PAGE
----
My Fight Against Anxiety

Lily Galnares, Staff Writer

  An invisible monster has lingered in the background of my life for the past five years. It watches me daily with its jagged teeth barred, and its devilish eyes staring into my soul, waiting for the perfect moment to strike. It stalks me as I walk through the halls of school, and it stalks me while I sleep. This monster is not a legend, nor a folklore. Not a movie or a myth. This monster is anxiety disorder, and it is very real.

  I was diagnosed with severe generalized anxiety disorder back in the fall of 2016, and to a certain degree it has impacted me daily ever since. Some days it’s not that bad, leaving me with rapid heartbeat and extra worry clouding my mind. Other days it can be much worse, where the world around me fades away as an array of negative thoughts flood my mind, and my heart pounds in my chest.

I was diagnosed with severe generalized anxiety disorder back in the fall of 2016, and to a certain degree it has impacted me daily ever since

— L. Galnares

  Believe me when I say that I’m no stranger to anxiety attacks. It’s a feeling like no other, but anxiety attacks are different for everyone. My anxiety starts when my blood suddenly runs cold as a I feel as if a rope is being tied around my neck. Soon enough, every muscle in my body locks up, and I start breathing as if I were drowning in frigid water. I can’t decide if I want to stay still, or run as fast as I can to escape the danger that’s not even there.

  “It won’t leave me alone,” I would cry to my parents when it would strike late at night. They would try so hard to help me, but they didn’t know where to start.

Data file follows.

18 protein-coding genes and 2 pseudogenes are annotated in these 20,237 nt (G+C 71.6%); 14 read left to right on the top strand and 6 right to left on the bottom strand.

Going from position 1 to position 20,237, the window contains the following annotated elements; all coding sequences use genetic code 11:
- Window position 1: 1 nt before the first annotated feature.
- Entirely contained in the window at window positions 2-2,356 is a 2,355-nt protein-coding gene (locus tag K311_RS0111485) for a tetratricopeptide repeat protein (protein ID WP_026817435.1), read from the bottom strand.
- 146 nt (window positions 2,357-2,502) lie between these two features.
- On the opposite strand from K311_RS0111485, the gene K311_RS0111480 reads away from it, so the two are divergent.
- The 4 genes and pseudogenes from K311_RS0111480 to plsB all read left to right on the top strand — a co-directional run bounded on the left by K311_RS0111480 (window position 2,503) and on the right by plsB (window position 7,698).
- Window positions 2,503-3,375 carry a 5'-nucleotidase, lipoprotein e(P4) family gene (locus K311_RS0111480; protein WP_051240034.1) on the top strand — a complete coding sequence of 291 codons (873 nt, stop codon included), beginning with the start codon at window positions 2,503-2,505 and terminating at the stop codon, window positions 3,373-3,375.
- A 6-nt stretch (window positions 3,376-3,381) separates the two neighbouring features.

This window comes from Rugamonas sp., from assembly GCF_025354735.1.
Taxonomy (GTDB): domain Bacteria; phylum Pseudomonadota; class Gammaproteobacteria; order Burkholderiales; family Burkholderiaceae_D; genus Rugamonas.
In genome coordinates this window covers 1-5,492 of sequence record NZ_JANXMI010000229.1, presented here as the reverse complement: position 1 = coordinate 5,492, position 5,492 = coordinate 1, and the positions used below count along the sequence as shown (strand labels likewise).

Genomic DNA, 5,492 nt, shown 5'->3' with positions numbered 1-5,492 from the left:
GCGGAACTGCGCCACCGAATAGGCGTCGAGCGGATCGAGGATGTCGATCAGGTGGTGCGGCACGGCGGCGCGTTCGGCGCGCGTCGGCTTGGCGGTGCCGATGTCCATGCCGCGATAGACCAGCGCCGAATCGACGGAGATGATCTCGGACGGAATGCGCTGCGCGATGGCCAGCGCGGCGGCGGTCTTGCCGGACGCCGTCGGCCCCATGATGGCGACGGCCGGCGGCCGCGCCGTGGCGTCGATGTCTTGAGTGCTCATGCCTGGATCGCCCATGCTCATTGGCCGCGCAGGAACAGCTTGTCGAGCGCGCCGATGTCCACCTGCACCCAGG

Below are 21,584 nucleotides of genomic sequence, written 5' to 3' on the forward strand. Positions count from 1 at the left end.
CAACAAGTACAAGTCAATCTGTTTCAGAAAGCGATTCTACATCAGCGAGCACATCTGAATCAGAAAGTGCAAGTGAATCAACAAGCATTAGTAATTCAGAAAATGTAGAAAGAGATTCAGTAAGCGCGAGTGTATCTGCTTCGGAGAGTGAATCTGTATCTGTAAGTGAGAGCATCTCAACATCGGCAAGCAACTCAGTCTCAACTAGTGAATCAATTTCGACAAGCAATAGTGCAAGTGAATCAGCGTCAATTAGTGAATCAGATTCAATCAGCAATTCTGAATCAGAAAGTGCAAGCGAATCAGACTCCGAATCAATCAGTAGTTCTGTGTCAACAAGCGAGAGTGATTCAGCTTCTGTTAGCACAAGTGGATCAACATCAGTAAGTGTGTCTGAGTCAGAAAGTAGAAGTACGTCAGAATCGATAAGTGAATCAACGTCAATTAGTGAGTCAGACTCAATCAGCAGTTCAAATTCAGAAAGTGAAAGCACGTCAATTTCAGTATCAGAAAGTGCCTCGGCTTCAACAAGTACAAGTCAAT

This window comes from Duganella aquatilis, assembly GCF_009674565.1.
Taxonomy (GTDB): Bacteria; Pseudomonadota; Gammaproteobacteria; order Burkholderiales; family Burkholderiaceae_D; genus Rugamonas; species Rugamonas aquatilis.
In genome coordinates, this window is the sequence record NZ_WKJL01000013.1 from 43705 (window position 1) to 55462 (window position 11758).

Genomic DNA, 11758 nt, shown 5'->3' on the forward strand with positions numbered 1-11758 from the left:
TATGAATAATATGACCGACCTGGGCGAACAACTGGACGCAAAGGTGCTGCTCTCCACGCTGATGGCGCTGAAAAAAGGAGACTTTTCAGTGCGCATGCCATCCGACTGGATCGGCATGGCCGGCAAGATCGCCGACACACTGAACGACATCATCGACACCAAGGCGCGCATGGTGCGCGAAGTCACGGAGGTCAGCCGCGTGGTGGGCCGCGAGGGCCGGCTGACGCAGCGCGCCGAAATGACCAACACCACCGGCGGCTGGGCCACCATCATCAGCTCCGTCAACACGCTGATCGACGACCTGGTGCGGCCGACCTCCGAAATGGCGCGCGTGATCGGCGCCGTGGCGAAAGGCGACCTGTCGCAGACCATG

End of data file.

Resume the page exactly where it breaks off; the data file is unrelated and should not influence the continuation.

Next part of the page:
My experience with anxiety hasn’t been a complete downward slope. With all the battles I’ve lost, I’d say I’ve had even more victories. What helped me the most is talking to people, especially professional counselors. Generalized anxiety is not something you can fight completely alone, so talking to any trusted person will help. I also spent a lot of time getting along with myself, learning about my strengths and weaknesses, and learning how far to push myself in every situation I’m in.

  I feel like people who suffer from anxiety disorders see themselves as weak, which is something I feel from time to time, however, it takes so much willpower to fight anxiety. Putting this amount of pressure into daily life can wear down the soul, so I would go as far to say that people who have anxiety disorder are stronger than most.

  My advice to students with anxiety is to not rush your progress. You don’t need to feel like you have to improve your mental state as soon as possible. It’s okay to not be okay. Allow yourself to feel the pain without beating yourself up or second guessing yourself. Deal with anxiety in healthy ways like talking to counselors or learning mindfulness skills.